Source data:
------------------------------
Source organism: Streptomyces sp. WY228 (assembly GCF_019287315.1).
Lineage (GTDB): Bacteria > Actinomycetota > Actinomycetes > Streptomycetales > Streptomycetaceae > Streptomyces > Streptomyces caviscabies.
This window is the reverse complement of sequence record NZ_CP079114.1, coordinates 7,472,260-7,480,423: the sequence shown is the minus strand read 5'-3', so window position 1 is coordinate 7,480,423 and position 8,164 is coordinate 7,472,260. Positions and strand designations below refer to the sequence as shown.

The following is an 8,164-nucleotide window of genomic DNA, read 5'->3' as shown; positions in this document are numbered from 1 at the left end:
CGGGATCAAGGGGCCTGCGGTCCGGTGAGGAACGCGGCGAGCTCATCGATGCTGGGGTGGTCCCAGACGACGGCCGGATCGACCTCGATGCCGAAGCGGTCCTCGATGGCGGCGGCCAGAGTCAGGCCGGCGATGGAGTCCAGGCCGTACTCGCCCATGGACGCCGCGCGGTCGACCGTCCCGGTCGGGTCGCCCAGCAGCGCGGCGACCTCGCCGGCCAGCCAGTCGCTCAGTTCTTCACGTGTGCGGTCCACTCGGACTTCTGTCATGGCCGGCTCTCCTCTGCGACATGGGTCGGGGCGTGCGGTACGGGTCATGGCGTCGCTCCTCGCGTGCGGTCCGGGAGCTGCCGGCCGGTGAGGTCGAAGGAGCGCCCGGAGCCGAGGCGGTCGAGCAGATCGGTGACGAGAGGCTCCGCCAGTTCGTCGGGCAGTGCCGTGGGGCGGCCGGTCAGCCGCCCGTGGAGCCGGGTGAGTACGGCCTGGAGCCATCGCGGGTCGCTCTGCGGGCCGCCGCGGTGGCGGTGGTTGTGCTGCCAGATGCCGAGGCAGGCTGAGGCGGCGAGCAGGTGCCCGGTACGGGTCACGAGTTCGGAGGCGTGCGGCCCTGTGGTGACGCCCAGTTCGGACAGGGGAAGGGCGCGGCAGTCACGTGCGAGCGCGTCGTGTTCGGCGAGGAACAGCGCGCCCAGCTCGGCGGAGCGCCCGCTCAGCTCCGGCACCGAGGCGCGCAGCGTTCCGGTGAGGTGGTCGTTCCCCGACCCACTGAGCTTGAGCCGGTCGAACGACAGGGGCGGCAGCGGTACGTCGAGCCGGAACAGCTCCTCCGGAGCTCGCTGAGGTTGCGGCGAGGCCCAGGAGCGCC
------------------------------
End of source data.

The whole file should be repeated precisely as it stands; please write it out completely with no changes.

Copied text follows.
Source organism: Streptomyces sp. WY228 (assembly GCF_019287315.1).
Lineage (GTDB): Bacteria > Actinomycetota > Actinomycetes > Streptomycetales > Streptomycetaceae > Streptomyces > Streptomyces caviscabies.
This window is the reverse complement of sequence record NZ_CP079114.1, coordinates 7,472,260-7,480,423: the sequence shown is the minus strand read 5'-3', so window position 1 is coordinate 7,480,423 and position 8,164 is coordinate 7,472,260. Positions and strand designations below refer to the sequence as shown.

The following is an 8,164-nucleotide window of genomic DNA, read 5'->3' as shown; positions in this document are numbered from 1 at the left end:
CGGGATCAAGGGGCCTGCGGTCCGGTGAGGAACGCGGCGAGCTCATCGATGCTGGGGTGGTCCCAGACGACGGCCGGATCGACCTCGATGCCGAAGCGGTCCTCGATGGCGGCGGCCAGAGTCAGGCCGGCGATGGAGTCCAGGCCGTACTCGCCCATGGACGCCGCGCGGTCGACCGTCCCGGTCGGGTCGCCCAGCAGCGCGGCGACCTCGCCGGCCAGCCAGTCGCTCAGTTCTTCACGTGTGCGGTCCACTCGGACTTCTGTCATGGCCGGCTCTCCTCTGCGACATGGGTCGGGGCGTGCGGTACGGGTCATGGCGTCGCTCCTCGCGTGCGGTCCGGGAGCTGCCGGCCGGTGAGGTCGAAGGAGCGCCCGGAGCCGAGGCGGTCGAGCAGATCGGTGACGAGAGGCTCCGCCAGTTCGTCGGGCAGTGCCGTGGGGCGGCCGGTCAGCCGCCCGTGGAGCCGGGTGAGTACGGCCTGGAGCCATCGCGGGTCGCTCTGCGGGCCGCCGCGGTGGCGGTGGTTGTGCTGCCAGATGCCGAGGCAGGCTGAGGCGGCGAGCAGGTGCCCGGTACGGGTCACGAGTTCGGAGGCGTGCGGCCCTGTGGTGACGCCCAGTTCGGACAGGGGAAGGGCGCGGCAGTCACGTGCGAGCGCGTCGTGTTCGGCGAGGAACAGCGCGCCCAGCTCGGCGGAGCGCCCGCTCAGCTCCGGCACCGAGGCGCGCAGCGTTCCGGTGAGGTGGTCGTTCCCCGACCCACTGAGCTTGAGCCGGTCGAACGACAGGGGCGGCAGCGGTACGTCGAGCCGGAACAGCTCCTCCGGAGCTCGCTGAGGTTGCGGCGAGGCCCAGGAGCGCC